In today’s competitive hiring environment, finding professionals who have the skills and experience you need is difficult. And the latest jobs report from the Bureau of Labor Statistics (BLS) indicates that this may remain the status quo for the foreseeable future. Companies are still in hiring mode, and unemployment is low. In this post, I offer strategies managers can use to expand their candidate pool and increase their chances of landing top talent by targeting passive job seekers.
April marked the 79th consecutive month of job gains in the U.S. After weaker-than-expected results in March, job growth rebounded strong in April as employers added 211,000 new positions.
Updated figures for February and March show that 6,000 fewer jobs were added than originally reported by the BLS. The economy has gained 738,000 jobs in 2017 and more than 2.2 million new positions over the past 12 months.
The jobs report also shows that the national unemployment rate dropped to 4.4 percent, which is near a 10-year low. The unemployment rate for college-degreed workers who are 25 or older — the most sought-after workers — was just 2.4 percent.
Here are some additional insights from the April jobs report:
- The professional and business services sector had another strong month, with job gains of 39,000. Over the past 12 months, 612,000 jobs have been added in this sector.
- Healthcare added 20,000 jobs in April, in line with the growth shown during the first quarter of 2017.
- Financial activities added 19,000 jobs. This sector has added 173,000 jobs over the past year.
Why you should target passive job seekers
As the April jobs report shows, the labor market is still very tight. Sitting back and waiting for candidates to apply to your job postings is not an effective way to staff your urgent openings. That’s a reactive approach to hiring. You need to be proactive instead.
Being proactive includes targeting passive job seekers. These are professionals who aren’t sending out resumes but would be open to switching roles if an enticing opportunity came along. Passive job seekers aren’t responding to job ads. They aren’t even looking at job ads. So reactive recruitment efforts simply won’t reach them.
But passive job seekers represent some of the most promising candidates available. They often have in-demand skills and, through their current roles, are continuing to build new ones. So if you want to give yourself the best shot at finding the right fit for your opening, passive job seekers need to be part of your hiring equation.
How to connect with passive job seekers
You can’t hope to identify and potentially recruit passive job seekers if you are, to put it bluntly, passive. You need to take the initiative by identifying and contacting passive job seekers yourself. Here are strategies that can help you do just that:
Build your brand
You want passive job seekers to think of your organization as a place they’d love to be once they’re ready to pursue a job change. So start building your brand as an employer of choice.
There are several ways to do so. Post photos of happy employees on your firm’s social media accounts. Run an ad in an industry publication that mentions your company’s recent appearance on a “best place to work” list. Attend job fairs, professional association meetings and even charity events so your firm becomes a recognized name in your local market.
I’ll be honest: It takes time. There’s no way to build your brand quickly. But if you begin the process now, eventually your organization can become a target destination for workers looking for something new.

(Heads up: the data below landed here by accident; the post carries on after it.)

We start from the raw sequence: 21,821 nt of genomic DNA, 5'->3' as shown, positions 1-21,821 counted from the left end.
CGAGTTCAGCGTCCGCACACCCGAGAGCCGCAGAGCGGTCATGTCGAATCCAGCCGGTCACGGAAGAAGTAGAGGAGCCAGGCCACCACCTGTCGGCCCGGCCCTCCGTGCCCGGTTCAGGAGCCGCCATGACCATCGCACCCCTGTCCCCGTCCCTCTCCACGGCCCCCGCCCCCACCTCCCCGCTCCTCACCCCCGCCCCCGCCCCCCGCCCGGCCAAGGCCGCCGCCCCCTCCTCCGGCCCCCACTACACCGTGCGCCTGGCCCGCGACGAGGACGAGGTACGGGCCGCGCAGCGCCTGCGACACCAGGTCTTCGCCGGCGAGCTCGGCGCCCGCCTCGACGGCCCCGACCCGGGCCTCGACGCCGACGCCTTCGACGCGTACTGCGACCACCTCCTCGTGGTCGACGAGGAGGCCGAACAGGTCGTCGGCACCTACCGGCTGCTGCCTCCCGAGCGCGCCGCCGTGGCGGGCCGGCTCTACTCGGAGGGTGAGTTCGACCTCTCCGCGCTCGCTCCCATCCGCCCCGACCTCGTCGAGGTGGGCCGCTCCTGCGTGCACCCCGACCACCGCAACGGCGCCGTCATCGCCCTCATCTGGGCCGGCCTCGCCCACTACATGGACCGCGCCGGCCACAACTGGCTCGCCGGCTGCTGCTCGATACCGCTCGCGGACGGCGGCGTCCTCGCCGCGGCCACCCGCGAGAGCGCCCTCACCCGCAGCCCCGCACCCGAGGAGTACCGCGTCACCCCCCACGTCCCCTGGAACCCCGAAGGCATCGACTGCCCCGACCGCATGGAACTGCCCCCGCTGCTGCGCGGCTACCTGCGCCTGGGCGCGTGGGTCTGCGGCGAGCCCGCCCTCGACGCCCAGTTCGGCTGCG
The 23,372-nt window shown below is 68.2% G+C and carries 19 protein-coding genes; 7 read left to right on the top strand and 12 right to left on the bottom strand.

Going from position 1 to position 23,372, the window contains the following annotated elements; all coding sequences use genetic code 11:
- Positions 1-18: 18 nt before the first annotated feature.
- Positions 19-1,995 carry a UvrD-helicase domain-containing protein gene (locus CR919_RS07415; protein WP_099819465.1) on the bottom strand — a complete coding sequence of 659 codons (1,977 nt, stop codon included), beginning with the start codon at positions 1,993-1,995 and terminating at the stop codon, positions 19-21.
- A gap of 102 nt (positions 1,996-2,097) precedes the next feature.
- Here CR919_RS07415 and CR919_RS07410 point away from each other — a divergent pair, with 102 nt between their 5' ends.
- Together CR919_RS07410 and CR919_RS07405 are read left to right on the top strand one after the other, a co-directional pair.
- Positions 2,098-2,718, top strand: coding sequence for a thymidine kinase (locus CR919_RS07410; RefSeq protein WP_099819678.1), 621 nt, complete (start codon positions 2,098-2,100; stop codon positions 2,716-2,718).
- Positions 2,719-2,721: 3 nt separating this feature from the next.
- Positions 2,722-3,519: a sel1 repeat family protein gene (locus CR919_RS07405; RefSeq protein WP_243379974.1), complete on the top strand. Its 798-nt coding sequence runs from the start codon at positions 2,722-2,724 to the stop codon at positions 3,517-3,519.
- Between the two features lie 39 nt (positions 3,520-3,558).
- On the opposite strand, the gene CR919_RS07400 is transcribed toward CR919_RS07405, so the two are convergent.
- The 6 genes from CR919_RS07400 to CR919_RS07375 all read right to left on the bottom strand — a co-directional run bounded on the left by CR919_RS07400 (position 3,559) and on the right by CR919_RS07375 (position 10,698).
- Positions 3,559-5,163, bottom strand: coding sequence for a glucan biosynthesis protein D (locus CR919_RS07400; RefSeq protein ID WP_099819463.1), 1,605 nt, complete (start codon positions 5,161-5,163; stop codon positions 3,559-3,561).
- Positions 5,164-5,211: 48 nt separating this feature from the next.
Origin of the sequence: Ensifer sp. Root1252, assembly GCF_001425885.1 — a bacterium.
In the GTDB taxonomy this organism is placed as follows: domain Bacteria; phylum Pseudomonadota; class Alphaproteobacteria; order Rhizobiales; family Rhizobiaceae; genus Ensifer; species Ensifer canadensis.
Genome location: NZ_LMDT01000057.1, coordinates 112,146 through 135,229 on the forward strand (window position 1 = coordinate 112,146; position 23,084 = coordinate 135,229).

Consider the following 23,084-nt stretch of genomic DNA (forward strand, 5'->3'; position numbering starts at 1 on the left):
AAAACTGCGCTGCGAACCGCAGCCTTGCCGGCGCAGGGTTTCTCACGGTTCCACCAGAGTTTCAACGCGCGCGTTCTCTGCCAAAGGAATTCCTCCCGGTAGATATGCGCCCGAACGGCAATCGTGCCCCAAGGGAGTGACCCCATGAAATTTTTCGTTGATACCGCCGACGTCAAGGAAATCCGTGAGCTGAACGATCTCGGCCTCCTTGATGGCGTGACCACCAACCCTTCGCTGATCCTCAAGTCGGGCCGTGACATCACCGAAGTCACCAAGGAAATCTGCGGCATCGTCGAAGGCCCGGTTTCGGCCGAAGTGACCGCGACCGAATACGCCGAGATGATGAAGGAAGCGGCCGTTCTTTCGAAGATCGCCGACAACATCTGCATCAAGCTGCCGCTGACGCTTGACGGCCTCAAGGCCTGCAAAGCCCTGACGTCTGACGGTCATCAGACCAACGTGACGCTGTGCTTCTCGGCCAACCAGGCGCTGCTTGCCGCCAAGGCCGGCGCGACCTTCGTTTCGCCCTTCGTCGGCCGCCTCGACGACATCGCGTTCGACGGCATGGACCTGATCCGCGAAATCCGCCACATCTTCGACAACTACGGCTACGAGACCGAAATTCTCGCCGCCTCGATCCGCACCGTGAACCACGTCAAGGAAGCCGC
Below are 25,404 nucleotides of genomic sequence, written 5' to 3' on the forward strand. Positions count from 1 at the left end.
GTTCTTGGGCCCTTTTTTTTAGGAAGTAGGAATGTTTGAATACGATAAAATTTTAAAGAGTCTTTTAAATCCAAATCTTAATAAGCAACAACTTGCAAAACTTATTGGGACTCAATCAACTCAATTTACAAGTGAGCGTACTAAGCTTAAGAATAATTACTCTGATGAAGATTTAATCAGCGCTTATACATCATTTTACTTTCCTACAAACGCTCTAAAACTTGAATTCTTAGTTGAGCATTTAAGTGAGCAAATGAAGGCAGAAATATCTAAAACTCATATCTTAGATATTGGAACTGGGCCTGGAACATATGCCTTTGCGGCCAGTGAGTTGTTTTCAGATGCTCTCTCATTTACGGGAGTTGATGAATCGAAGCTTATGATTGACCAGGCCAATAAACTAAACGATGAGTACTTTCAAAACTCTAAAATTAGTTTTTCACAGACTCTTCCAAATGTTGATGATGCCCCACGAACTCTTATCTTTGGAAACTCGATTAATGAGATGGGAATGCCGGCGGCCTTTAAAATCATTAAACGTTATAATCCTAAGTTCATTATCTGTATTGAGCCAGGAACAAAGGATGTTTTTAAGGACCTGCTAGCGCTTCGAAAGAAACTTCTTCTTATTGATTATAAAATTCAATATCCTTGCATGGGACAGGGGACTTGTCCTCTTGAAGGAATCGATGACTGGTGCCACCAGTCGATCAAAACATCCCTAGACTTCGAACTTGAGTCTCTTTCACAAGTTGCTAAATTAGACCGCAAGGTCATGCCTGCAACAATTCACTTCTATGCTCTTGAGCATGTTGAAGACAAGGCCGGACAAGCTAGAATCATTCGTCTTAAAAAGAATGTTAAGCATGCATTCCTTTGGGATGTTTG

Use social as a source
Social media can be a nice starting point for spotting passive job candidates. LinkedIn offers paid tools that allow you to search profiles based on various criteria to find people with the qualifications you seek. And you can send messages to people you’re not connected to in order to start building a relationship.
Keep in mind, though, that, in most cases, it takes both time and trust to convert a cold contact into a potential hire. The people you reach out to may be unaware of your company and not consider it a possible destination for them. More importantly, it may require a good deal of convincing for target candidates to understand why they should leave a stable role for a new opportunity they know little about.
Work with a recruiter
Working with a recruiter can make the process of identifying passive job seekers much easier. The best recruiters have cultivated a rich pipeline of passive job seekers through their networking efforts and by placing professionals in jobs and keeping those connections alive over years, even decades. In fact, many job seekers work with recruiters specifically to hear about interesting employment opportunities without having to launch an actual job search.
In addition, recruiters understand what certain candidates desire in a new job and what it would take for them to switch roles. A good recruiter can quickly identify passive job seekers who would seriously consider your opportunity and help position your role so it appeals to these professionals.
Be prepared for a counteroffer
One of the toughest parts of recruiting passive candidates can be sealing the deal. After all, to land these already-employed professionals, you have to convince them to leave a job that they are more or less happy in. And, of course, the person’s current employer isn’t going to be happy to hear a valued employee is about to walk out the door.
If you do make a job offer to a passive job seeker, be prepared that the person’s employer will make a counteroffer in an attempt to keep the employee on board. This is another circumstance where a recruiter can be helpful. Since recruiters have expertise at negotiating job offers, they can highlight the benefits of the position you’re offering so the candidate feels confident moving forward with you.